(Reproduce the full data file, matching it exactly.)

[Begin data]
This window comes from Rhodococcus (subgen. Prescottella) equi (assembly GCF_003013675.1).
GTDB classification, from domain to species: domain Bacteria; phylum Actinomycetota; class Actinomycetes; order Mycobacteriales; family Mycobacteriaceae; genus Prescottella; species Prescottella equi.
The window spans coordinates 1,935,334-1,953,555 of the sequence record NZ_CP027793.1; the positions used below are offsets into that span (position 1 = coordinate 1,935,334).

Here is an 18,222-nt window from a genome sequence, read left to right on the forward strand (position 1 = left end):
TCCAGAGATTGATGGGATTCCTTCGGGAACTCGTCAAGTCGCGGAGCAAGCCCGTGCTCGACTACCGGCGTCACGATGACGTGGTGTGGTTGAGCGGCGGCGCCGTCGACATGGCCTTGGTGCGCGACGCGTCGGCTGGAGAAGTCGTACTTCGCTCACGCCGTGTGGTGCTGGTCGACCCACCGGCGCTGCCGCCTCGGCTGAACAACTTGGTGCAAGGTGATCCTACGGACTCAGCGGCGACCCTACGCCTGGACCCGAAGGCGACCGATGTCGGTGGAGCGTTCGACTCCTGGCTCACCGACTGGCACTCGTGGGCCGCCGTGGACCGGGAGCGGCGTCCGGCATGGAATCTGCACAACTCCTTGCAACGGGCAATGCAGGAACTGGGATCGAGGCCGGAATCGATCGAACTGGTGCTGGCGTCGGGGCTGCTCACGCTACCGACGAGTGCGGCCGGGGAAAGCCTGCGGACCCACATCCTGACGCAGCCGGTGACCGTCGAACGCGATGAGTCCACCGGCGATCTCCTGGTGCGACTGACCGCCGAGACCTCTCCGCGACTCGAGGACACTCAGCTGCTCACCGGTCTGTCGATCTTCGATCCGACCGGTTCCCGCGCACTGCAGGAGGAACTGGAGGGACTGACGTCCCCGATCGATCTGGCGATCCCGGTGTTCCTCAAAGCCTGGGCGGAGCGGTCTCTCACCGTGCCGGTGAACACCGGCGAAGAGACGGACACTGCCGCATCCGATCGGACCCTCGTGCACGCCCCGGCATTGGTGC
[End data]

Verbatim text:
This window comes from Rhodococcus (subgen. Prescottella) equi (assembly GCF_003013675.1).
GTDB classification, from domain to species: domain Bacteria; phylum Actinomycetota; class Actinomycetes; order Mycobacteriales; family Mycobacteriaceae; genus Prescottella; species Prescottella equi.
The window spans coordinates 1,935,334-1,953,555 of the sequence record NZ_CP027793.1; the positions used below are offsets into that span (position 1 = coordinate 1,935,334).

Here is an 18,222-nt window from a genome sequence, read left to right on the forward strand (position 1 = left end):
TCCAGAGATTGATGGGATTCCTTCGGGAACTCGTCAAGTCGCGGAGCAAGCCCGTGCTCGACTACCGGCGTCACGATGACGTGGTGTGGTTGAGCGGCGGCGCCGTCGACATGGCCTTGGTGCGCGACGCGTCGGCTGGAGAAGTCGTACTTCGCTCACGCCGTGTGGTGCTGGTCGACCCACCGGCGCTGCCGCCTCGGCTGAACAACTTGGTGCAAGGTGATCCTACGGACTCAGCGGCGACCCTACGCCTGGACCCGAAGGCGACCGATGTCGGTGGAGCGTTCGACTCCTGGCTCACCGACTGGCACTCGTGGGCCGCCGTGGACCGGGAGCGGCGTCCGGCATGGAATCTGCACAACTCCTTGCAACGGGCAATGCAGGAACTGGGATCGAGGCCGGAATCGATCGAACTGGTGCTGGCGTCGGGGCTGCTCACGCTACCGACGAGTGCGGCCGGGGAAAGCCTGCGGACCCACATCCTGACGCAGCCGGTGACCGTCGAACGCGATGAGTCCACCGGCGATCTCCTGGTGCGACTGACCGCCGAGACCTCTCCGCGACTCGAGGACACTCAGCTGCTCACCGGTCTGTCGATCTTCGATCCGACCGGTTCCCGCGCACTGCAGGAGGAACTGGAGGGACTGACGTCCCCGATCGATCTGGCGATCCCGGTGTTCCTCAAAGCCTGGGCGGAGCGGTCTCTCACCGTGCCGGTGAACACCGGCGAAGAGACGGACACTGCCGCATCCGATCGGACCCTCGTGCACGCCCCGGCATTGGTGC